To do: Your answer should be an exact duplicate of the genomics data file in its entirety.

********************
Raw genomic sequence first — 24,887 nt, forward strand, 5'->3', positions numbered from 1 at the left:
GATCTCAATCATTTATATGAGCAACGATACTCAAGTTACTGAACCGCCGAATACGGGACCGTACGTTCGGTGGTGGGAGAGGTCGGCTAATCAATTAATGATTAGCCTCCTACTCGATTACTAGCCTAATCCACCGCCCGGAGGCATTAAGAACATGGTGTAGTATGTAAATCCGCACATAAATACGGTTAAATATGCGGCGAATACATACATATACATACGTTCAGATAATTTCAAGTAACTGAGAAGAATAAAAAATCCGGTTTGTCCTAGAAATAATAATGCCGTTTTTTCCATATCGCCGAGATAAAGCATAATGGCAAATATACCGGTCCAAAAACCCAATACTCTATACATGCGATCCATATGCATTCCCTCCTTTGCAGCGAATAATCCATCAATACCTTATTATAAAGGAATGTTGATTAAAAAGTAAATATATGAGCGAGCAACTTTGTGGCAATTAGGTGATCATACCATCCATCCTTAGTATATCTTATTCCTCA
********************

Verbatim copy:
Raw genomic sequence first — 24,887 nt, forward strand, 5'->3', positions numbered from 1 at the left:
GATCTCAATCATTTATATGAGCAACGATACTCAAGTTACTGAACCGCCGAATACGGGACCGTACGTTCGGTGGTGGGAGAGGTCGGCTAATCAATTAATGATTAGCCTCCTACTCGATTACTAGCCTAATCCACCGCCCGGAGGCATTAAGAACATGGTGTAGTATGTAAATCCGCACATAAATACGGTTAAATATGCGGCGAATACATACATATACATACGTTCAGATAATTTCAAGTAACTGAGAAGAATAAAAAATCCGGTTTGTCCTAGAAATAATAATGCCGTTTTTTCCATATCGCCGAGATAAAGCATAATGGCAAATATACCGGTCCAAAAACCCAATACTCTATACATGCGATCCATATGCATTCCCTCCTTTGCAGCGAATAATCCATCAATACCTTATTATAAAGGAATGTTGATTAAAAAGTAAATATATGAGCGAGCAACTTTGTGGCAATTAGGTGATCATACCATCCATCCTTAGTATATCTTATTCCTCA